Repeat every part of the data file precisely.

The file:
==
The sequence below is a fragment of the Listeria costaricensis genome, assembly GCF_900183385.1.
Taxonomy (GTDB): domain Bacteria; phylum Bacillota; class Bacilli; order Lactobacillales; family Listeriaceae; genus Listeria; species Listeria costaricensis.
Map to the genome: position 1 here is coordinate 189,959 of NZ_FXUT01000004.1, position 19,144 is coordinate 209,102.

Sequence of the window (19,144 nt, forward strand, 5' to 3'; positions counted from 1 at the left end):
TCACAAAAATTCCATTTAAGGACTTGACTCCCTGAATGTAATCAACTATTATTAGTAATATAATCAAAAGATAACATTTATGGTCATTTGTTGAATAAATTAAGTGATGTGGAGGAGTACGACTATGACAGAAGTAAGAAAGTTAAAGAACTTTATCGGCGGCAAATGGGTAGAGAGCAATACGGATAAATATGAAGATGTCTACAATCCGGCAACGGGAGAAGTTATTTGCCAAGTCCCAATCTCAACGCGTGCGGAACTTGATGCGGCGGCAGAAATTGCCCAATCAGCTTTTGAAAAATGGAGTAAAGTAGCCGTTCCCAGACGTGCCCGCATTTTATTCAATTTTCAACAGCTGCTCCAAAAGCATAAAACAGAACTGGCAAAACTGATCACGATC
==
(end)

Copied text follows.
The sequence below is a fragment of the Listeria costaricensis genome, assembly GCF_900183385.1.
Taxonomy (GTDB): domain Bacteria; phylum Bacillota; class Bacilli; order Lactobacillales; family Listeriaceae; genus Listeria; species Listeria costaricensis.
Map to the genome: position 1 here is coordinate 189,959 of NZ_FXUT01000004.1, position 19,144 is coordinate 209,102.

Sequence of the window (19,144 nt, forward strand, 5' to 3'; positions counted from 1 at the left end):
TCACAAAAATTCCATTTAAGGACTTGACTCCCTGAATGTAATCAACTATTATTAGTAATATAATCAAAAGATAACATTTATGGTCATTTGTTGAATAAATTAAGTGATGTGGAGGAGTACGACTATGACAGAAGTAAGAAAGTTAAAGAACTTTATCGGCGGCAAATGGGTAGAGAGCAATACGGATAAATATGAAGATGTCTACAATCCGGCAACGGGAGAAGTTATTTGCCAAGTCCCAATCTCAACGCGTGCGGAACTTGATGCGGCGGCAGAAATTGCCCAATCAGCTTTTGAAAAATGGAGTAAAGTAGCCGTTCCCAGACGTGCCCGCATTTTATTCAATTTTCAACAGCTGCTCCAAAAGCATAAAACAGAACTGGCAAAACTGATCACGATC